On Friday I played hooky for a couple of hours and went to my local Apple store. I fully expected to walk out of the store with a new iPad. Suffice it to say, I did not buy an iPad. I also never bought an iPhone, but I fell in love instantly with the MacBook and that's what I thought would happen with the iPad. What I did not like about the iPad is the following:
- The user interface for the apps was very unintuitive for me; for example, I could not figure out for five minutes how to bring up a spreadsheet with lined rows and columns. If I have to read a manual or even worse watch a tutorial to understand basic functions in software, I look for another product.
- It was much heavier than I expected. I was expecting a weight closer to the Kindle, but it felt more like my MacBook (although it is actually lighter than my MacBook).
- I am not a visual person and do not need or benefit from pictures (e.g. book covers in the e-book reader app). Maybe this can be re-configured to a traditional text presentation but I could not figure out how to do it. Not everybody wants pictures when text will suffice. I process text much more quickly than pictures.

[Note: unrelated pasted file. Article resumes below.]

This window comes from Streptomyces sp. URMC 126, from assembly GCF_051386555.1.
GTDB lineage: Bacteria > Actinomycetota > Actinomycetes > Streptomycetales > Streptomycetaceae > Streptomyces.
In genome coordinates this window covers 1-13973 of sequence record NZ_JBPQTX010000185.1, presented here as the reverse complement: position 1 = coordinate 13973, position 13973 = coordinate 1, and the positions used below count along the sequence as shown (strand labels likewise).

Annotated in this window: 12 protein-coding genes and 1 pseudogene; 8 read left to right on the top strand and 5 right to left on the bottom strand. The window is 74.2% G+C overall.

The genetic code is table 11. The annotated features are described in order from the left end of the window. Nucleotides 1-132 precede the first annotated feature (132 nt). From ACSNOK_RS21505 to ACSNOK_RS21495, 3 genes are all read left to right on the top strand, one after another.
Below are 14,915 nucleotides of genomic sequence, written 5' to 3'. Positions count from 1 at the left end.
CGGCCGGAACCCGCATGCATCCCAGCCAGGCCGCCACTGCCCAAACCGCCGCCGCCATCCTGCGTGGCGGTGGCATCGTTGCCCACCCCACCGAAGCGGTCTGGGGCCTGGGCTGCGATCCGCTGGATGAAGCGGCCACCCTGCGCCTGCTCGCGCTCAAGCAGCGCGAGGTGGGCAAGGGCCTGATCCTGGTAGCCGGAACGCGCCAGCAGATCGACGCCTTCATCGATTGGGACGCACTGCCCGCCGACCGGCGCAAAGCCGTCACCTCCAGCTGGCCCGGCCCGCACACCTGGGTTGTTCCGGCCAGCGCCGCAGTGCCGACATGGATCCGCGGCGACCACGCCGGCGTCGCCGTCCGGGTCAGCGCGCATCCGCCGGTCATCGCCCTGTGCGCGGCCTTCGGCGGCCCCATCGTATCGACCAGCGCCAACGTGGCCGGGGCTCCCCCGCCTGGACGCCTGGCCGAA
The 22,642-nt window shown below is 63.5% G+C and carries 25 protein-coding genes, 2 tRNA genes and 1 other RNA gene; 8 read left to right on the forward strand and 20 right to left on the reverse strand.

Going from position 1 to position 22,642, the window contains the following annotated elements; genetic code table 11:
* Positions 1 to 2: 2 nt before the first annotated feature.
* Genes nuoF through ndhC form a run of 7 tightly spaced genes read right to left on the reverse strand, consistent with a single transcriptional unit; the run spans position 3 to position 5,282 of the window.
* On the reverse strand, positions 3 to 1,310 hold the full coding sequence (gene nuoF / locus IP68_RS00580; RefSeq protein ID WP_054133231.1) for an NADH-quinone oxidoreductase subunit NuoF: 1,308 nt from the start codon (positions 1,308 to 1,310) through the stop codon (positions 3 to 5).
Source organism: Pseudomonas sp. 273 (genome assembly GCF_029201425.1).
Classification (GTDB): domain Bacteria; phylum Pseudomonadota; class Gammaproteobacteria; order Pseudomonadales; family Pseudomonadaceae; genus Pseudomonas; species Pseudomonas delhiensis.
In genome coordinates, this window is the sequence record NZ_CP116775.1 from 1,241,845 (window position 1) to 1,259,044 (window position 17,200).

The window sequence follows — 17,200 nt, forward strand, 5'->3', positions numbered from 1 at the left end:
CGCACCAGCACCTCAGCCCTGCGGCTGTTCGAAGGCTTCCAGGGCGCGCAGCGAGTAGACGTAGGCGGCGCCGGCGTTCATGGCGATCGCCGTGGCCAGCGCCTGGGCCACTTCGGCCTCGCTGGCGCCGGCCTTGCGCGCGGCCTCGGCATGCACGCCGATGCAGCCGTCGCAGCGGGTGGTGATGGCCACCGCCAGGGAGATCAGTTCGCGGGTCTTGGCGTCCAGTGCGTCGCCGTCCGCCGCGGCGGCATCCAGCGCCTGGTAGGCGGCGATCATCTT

Many have already disagreed with my conclusions about the iPad. Most notable is perhaps John Doerr, legendary Partner at venture capital firm Kleiner Perkins. In a post on Tech Crunch, Mr. Doerr compares the iPad to the Mosaic web browser, the browser that transformed the Internet into a consumer friendly information source. Mr. Doerr may be correct, but I think the folks at Frog Design may be more accurate when they describe the iPad as a service (here) or an IT platform (my words). It is quite possible that the Apple iPad has redefined the computer-user interface, but I am not sure that the iPad itself will survive except for portions of the software or maybe just the logic behind the interface.
Note: I loved the screen on the iPad, as good if not better than the MacBook. At only 8.9 inches, it appeared more than adequate for most purposes. Most of us are probably paying for much larger screens than we need. It appears that it is the resolution and not the size that is important to the user experience.
I found the Tech Crunch post through Google Buzz and John Fleming.
More recent thoughts on the iPad from Frog are here. Love it when they say the hardware is easy and the software is the real challenge. Very true.